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The Wars of the Roses

Henry Bolingbroke's ascent to the throne was disputed by many. Henry was not next in line to the throne after Richard the Second, and he would face several rebellions during his 13-year reign.

Henry Bolingbroke, was crowned King Henry the Fourth of England in October 1399. His father, John of Gaunt, had been Duke of Lancaster and had adopted the Red Rose of Lancaster as his heraldic badge. Henry's seizing of the throne of England would, in later years, throw the red rose of Lancaster into conflict with the white rose of York – The Wars of the Roses.

King Henry the fourth spent much of his reign facing rebellions from other claimants to the throne. Henry was also ill for most of his reign, and finally succumbed, dying in March 1413. His son, also called Henry, and then aged 28, was crowned King Henry the fifth of England in April 1413.

Although he only reigned for nine years, King Henry the Fifth is one of the most famous of all English Kings. He sought to rule by consent of the nobles and restored many of those who had suffered in the previous reign to their lands. As a consequence, he faced no serious opposition at home. Henry also had the English language adopted as the language of government over French and Latin.

King Henry the Fifth is chiefly remembered for his military campaigns in France and, particularly, the great victory at Agincourt in 1415 over superior forces. He continued his campaign in France from 1417 to 1420, conquering Normandy and laying siege to Paris. The Treaty of Troyes in 1420 recognised Henry as the heir to the throne of France. Henry married the French king's daughter, and they had one son, also called Henry. However, France was not totally defeated, and Henry again campaigned in France in 1421 and 1422. In August 1422, King Henry the Fifth died suddenly, possibly from heatstroke. He was 35 years old.

The infant prince Henry succeeded to the English throne at the age of 9 months in 1422. He was not crowned until 1429 and did not take control of the government until 1437. While he was an infant, England was ruled by a regency council. He was crowned King Henry the sixth of England in 1429 and also crowned King of France in Paris in 1431, aged 10. However, he never controlled the whole of France. Inspired by Joan of Arc, who was burned at stake by the English in 1431, the French gradually regained control of their country. By 1453 Calais was the only remaining English possession in France. The Hundred Years war was over.

King Henry the sixth married Margaret of Anjou in 1445 as part of a short-lived peace treaty with France.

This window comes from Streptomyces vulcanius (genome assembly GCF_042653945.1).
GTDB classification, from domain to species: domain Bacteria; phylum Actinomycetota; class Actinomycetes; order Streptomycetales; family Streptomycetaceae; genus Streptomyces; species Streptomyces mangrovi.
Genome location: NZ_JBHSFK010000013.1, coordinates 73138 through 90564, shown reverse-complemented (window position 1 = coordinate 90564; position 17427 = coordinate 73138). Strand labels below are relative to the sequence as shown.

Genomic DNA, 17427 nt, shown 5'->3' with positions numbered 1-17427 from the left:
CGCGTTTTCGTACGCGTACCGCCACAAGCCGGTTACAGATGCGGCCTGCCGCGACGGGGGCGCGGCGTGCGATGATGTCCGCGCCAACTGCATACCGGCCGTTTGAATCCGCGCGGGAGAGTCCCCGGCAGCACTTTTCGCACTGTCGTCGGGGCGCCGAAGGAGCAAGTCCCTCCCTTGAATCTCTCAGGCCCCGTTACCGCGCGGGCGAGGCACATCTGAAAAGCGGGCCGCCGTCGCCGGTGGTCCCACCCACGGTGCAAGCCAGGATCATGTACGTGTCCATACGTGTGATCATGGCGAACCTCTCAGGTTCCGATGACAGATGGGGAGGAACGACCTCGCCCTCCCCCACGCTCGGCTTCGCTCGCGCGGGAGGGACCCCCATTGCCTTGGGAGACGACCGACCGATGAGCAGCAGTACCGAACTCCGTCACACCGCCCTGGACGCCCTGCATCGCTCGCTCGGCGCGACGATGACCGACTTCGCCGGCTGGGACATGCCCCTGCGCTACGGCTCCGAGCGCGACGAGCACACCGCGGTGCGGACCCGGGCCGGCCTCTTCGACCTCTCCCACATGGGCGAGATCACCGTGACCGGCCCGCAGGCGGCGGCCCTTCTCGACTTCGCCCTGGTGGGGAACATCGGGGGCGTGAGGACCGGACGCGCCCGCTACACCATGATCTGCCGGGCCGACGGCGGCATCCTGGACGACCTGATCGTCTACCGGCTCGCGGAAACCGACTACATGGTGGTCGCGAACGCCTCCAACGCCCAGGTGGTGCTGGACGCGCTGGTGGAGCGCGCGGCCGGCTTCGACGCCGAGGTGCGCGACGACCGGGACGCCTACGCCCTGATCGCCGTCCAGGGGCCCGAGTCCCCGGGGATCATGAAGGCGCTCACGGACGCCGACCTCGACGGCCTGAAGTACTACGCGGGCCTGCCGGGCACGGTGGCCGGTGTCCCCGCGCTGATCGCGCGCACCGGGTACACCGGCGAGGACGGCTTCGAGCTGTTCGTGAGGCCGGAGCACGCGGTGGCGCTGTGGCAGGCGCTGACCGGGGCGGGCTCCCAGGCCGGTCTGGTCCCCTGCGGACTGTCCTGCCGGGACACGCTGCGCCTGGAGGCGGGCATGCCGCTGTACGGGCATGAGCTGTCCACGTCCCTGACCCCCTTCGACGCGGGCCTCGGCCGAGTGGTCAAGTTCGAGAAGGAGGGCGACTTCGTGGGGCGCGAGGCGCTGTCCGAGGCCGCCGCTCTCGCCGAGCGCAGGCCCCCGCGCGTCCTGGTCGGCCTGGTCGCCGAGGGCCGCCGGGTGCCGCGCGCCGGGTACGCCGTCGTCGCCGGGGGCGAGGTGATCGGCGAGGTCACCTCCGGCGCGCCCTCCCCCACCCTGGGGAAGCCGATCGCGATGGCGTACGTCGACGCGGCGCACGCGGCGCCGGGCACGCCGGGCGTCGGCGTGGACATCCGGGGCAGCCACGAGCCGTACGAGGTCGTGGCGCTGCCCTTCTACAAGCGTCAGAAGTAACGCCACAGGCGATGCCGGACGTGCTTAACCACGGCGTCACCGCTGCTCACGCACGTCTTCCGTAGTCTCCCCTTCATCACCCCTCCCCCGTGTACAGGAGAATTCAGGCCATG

Disaffection among the nobles grew, and the Duke of York argued that he had a better claim to the throne than Henry. The Wars of the Roses began with the Battle of Northampton in 1460, where Henry was captured, but the Duke of York was killed in December 1460 and King Henry was rescued from captivity in February 1461.

The Battle of Towton, the largest and bloodiest battle ever fought on English soil, took place in March 1461. It is believed that around 50,000 troops fought there for up to 10 hours. Estimates of the dead range from 9,000 to 20,000. The Yorkist troops defeated the Royal Army, and King Henry the sixth fled to Scotland. The Duke of York's eldest son, Edward, was crowned Edward the fourth King of England in March 1461. He was nineteen years old.

Edward the Fourth reigned until 1470. With many nobles still loyal to Henry the Sixth, tensions remained high, but his downfall came at the defection of one of his closest advisers, Richard Neville Earl of Warwick, to the cause of Henry the Sixth. The Lancastrians mustered an army of 30,000 men, and King Edward the fourth fled to France, and King Henry the Sixth was restored.

But Henry was ill, and the Lancastrian alliance soon fell apart. King Henry the Sixth's second reign lasted less than six months. Supported by French troops, Edward returned to England in March 1471. He won victories against the Lancastrians in April and May and entered London unopposed. King Henry the Sixth also died in May 1461, possibly murdered on Edward's orders.

King Edward the Fourth ruled until 1483 bring some peace and stability to the kingdom in the latter part of his reign. He died of an unknown illness in April 1483. His 12-year-old son, also called Edward, was never crowned. Instead, the Duke of Gloucester seized the throne and became the infamous King Richard the Third.

Thank you for listening to this lesson. In the next lesson, we look at the reign of Richard the Third and the arrival of the house of Tudor.

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Written by

Ross Maynard